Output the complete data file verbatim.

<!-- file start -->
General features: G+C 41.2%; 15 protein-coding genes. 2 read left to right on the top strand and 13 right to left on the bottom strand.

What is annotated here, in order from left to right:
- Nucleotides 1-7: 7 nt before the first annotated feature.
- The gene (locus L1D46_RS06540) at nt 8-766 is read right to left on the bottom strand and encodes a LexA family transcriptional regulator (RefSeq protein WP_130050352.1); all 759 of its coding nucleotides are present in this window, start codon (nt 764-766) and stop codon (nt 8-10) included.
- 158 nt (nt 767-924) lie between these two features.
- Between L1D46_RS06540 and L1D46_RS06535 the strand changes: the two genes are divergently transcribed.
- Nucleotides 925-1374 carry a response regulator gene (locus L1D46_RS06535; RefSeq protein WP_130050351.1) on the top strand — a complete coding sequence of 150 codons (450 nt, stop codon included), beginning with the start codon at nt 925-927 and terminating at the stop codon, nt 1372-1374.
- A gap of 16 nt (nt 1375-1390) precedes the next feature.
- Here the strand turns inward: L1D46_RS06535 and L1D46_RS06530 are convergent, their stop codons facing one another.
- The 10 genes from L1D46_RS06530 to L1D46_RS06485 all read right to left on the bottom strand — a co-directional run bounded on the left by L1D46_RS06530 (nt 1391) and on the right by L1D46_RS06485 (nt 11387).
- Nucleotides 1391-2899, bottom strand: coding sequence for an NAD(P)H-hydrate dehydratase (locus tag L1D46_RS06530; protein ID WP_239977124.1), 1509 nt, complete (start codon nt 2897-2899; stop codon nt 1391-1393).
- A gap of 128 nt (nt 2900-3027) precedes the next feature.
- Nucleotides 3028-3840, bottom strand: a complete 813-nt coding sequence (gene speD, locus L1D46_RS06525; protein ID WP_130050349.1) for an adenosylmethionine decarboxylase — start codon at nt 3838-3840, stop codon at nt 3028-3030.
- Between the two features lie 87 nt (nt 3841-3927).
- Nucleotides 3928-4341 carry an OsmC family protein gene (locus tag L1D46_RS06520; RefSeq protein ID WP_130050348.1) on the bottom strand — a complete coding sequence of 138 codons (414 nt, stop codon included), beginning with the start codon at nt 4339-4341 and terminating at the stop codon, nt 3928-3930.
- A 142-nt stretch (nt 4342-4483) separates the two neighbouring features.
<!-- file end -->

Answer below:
General features: G+C 41.2%; 15 protein-coding genes. 2 read left to right on the top strand and 13 right to left on the bottom strand.

What is annotated here, in order from left to right:
- Nucleotides 1-7: 7 nt before the first annotated feature.
- The gene (locus L1D46_RS06540) at nt 8-766 is read right to left on the bottom strand and encodes a LexA family transcriptional regulator (RefSeq protein WP_130050352.1); all 759 of its coding nucleotides are present in this window, start codon (nt 764-766) and stop codon (nt 8-10) included.
- 158 nt (nt 767-924) lie between these two features.
- Between L1D46_RS06540 and L1D46_RS06535 the strand changes: the two genes are divergently transcribed.
- Nucleotides 925-1374 carry a response regulator gene (locus L1D46_RS06535; RefSeq protein WP_130050351.1) on the top strand — a complete coding sequence of 150 codons (450 nt, stop codon included), beginning with the start codon at nt 925-927 and terminating at the stop codon, nt 1372-1374.
- A gap of 16 nt (nt 1375-1390) precedes the next feature.
- Here the strand turns inward: L1D46_RS06535 and L1D46_RS06530 are convergent, their stop codons facing one another.
- The 10 genes from L1D46_RS06530 to L1D46_RS06485 all read right to left on the bottom strand — a co-directional run bounded on the left by L1D46_RS06530 (nt 1391) and on the right by L1D46_RS06485 (nt 11387).
- Nucleotides 1391-2899, bottom strand: coding sequence for an NAD(P)H-hydrate dehydratase (locus tag L1D46_RS06530; protein ID WP_239977124.1), 1509 nt, complete (start codon nt 2897-2899; stop codon nt 1391-1393).
- A gap of 128 nt (nt 2900-3027) precedes the next feature.
- Nucleotides 3028-3840, bottom strand: a complete 813-nt coding sequence (gene speD, locus L1D46_RS06525; protein ID WP_130050349.1) for an adenosylmethionine decarboxylase — start codon at nt 3838-3840, stop codon at nt 3028-3030.
- Between the two features lie 87 nt (nt 3841-3927).
- Nucleotides 3928-4341 carry an OsmC family protein gene (locus tag L1D46_RS06520; RefSeq protein ID WP_130050348.1) on the bottom strand — a complete coding sequence of 138 codons (414 nt, stop codon included), beginning with the start codon at nt 4339-4341 and terminating at the stop codon, nt 3928-3930.
- A 142-nt stretch (nt 4342-4483) separates the two neighbouring features.